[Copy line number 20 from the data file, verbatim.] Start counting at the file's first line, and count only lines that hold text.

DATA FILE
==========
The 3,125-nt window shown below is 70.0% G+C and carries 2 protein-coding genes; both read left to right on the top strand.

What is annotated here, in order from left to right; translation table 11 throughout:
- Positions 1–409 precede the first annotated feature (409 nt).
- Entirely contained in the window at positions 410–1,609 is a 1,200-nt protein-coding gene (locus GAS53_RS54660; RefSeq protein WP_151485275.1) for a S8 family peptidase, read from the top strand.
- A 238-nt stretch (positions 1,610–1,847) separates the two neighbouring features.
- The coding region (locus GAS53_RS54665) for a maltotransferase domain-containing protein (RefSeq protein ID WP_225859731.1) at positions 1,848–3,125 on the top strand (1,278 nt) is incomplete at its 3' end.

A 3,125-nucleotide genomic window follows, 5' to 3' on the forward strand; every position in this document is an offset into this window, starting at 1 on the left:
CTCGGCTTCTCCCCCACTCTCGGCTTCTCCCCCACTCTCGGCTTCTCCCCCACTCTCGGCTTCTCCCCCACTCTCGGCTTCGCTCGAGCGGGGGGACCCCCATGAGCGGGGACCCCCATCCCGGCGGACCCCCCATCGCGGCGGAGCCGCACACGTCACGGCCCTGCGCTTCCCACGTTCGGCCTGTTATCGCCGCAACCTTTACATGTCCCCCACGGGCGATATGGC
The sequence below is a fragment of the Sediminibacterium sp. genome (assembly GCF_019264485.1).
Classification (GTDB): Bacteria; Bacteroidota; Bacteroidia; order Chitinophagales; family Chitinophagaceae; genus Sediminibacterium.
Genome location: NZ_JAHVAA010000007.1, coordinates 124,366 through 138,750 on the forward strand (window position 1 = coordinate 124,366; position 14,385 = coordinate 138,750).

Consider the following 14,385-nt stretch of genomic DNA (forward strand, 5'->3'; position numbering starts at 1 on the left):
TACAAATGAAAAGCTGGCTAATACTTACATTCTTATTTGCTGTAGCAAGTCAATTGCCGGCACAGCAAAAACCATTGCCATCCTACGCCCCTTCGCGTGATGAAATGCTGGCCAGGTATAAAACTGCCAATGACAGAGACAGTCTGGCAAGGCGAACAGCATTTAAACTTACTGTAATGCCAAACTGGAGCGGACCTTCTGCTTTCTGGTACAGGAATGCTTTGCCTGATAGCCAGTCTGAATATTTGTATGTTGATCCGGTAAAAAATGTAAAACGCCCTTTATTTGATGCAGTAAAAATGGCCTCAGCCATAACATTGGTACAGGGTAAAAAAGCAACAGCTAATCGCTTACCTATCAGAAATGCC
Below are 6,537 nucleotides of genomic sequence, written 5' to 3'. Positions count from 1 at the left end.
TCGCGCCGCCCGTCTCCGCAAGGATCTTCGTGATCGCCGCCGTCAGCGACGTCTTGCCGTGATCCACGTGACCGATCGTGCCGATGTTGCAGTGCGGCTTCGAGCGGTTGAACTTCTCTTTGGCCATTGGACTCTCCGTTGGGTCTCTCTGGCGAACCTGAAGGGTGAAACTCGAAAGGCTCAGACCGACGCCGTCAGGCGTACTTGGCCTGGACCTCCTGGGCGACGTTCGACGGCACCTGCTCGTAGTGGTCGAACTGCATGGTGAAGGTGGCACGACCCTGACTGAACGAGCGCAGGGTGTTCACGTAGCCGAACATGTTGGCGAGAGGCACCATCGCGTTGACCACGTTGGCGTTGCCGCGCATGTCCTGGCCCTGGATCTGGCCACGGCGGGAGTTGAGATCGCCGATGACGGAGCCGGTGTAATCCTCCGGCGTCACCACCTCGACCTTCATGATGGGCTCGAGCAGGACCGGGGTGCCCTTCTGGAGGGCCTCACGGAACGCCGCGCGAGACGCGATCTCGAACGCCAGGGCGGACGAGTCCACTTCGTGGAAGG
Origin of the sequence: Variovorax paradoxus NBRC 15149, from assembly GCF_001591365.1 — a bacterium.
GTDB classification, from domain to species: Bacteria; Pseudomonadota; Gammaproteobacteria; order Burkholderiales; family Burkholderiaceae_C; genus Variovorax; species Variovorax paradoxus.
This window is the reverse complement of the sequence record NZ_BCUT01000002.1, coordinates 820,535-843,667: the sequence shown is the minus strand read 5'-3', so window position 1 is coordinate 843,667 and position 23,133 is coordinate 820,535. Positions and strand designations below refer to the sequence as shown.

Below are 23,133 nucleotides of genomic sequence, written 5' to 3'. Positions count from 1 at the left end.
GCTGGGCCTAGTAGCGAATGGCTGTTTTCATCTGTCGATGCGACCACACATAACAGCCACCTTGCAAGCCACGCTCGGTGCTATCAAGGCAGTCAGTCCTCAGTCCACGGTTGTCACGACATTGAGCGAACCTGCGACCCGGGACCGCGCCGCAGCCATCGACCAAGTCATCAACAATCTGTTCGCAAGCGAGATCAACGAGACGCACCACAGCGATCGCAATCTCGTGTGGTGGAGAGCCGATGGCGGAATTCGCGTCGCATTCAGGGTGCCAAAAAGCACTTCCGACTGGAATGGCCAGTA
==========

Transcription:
GCTGGGCCTAGTAGCGAATGGCTGTTTTCATCTGTCGATGCGACCACACATAACAGCCACCTTGCAAGCCACGCTCGGTGCTATCAAGGCAGTCAGTCCTCAGTCCACGGTTGTCACGACATTGAGCGAACCTGCGACCCGGGACCGCGCCGCAGCCATCGACCAAGTCATCAACAATCTGTTCGCAAGCGAGATCAACGAGACGCACCACAGCGATCGCAATCTCGTGTGGTGGAGAGCCGATGGCGGAATTCGCGTCGCATTCAGGGTGCCAAAAAGCACTTCCGACTGGAATGGCCAGTA